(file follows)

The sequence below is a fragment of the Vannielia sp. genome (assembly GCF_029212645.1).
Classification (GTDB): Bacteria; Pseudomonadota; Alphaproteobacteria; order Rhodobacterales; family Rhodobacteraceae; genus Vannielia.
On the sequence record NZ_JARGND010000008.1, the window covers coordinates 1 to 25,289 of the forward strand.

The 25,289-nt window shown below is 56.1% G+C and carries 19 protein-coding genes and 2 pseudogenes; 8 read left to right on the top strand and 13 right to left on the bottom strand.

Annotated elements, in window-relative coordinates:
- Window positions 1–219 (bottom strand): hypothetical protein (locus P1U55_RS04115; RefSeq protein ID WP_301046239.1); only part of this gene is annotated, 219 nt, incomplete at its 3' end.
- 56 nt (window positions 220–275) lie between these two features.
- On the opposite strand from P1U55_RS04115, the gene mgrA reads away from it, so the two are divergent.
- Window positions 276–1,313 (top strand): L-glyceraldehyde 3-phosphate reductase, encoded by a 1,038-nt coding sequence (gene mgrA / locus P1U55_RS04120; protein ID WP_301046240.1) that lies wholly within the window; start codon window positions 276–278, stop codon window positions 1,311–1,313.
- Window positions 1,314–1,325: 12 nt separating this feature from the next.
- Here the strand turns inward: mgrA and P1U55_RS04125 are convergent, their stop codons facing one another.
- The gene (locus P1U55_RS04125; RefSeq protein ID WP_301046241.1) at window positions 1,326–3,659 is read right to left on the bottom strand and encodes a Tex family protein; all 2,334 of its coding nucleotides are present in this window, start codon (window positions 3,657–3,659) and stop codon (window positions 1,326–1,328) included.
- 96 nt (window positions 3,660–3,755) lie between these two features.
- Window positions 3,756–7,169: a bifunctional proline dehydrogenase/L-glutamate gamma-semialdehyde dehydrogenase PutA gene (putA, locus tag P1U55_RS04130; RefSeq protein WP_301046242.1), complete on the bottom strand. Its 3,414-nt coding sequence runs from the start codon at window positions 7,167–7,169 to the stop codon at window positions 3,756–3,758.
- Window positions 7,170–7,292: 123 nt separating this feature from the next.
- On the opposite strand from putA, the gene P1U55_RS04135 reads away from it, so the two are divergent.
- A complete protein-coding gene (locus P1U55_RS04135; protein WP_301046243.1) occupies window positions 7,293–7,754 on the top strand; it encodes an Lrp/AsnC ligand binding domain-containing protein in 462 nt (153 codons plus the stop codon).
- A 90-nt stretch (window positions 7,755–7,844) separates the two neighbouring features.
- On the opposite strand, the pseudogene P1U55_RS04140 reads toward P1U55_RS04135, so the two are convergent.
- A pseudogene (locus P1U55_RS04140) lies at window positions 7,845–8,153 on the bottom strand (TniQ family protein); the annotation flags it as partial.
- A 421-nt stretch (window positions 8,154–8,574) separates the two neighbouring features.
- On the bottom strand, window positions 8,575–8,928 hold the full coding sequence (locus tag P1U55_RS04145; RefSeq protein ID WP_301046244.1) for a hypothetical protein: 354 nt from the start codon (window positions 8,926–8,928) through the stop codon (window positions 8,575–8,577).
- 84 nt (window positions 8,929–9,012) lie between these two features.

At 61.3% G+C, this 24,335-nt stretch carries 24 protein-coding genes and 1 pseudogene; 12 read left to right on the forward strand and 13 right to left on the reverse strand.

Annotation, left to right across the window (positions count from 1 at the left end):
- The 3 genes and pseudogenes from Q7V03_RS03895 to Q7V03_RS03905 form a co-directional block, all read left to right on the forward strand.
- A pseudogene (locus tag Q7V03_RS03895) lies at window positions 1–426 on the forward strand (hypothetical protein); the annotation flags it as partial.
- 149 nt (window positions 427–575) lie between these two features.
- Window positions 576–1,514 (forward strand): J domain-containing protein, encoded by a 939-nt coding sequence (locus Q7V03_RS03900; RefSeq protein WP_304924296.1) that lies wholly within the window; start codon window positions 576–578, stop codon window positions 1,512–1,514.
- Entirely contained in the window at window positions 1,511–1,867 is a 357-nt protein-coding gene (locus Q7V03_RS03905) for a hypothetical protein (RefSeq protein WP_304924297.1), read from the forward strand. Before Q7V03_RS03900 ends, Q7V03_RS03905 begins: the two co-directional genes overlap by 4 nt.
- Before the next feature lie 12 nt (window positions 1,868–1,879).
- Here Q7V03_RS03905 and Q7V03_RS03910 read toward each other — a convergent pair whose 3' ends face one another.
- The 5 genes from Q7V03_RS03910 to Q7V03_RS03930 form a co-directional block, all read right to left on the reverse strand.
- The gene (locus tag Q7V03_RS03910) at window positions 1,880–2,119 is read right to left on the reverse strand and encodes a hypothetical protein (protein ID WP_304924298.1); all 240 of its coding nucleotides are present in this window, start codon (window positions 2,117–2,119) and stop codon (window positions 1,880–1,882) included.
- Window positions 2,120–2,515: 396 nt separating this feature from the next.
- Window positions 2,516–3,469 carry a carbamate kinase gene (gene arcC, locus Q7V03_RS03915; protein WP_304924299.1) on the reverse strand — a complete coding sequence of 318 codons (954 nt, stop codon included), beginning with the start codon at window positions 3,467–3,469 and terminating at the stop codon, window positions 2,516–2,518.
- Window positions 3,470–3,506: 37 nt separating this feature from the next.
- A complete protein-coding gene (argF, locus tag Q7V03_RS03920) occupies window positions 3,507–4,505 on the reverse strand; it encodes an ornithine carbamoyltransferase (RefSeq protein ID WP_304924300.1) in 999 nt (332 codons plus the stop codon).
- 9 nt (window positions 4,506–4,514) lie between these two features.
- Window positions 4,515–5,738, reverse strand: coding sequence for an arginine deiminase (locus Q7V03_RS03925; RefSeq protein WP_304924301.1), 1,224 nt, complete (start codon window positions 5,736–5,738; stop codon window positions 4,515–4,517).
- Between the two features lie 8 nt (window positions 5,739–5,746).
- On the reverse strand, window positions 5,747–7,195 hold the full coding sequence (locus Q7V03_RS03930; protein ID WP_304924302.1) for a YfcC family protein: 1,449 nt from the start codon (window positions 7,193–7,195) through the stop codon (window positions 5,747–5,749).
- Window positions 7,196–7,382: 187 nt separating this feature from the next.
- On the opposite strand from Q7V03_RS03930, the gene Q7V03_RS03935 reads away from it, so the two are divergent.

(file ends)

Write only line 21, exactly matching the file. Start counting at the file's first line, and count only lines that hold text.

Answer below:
- A 421-nt stretch (window positions 8,154–8,574) separates the two neighbouring features.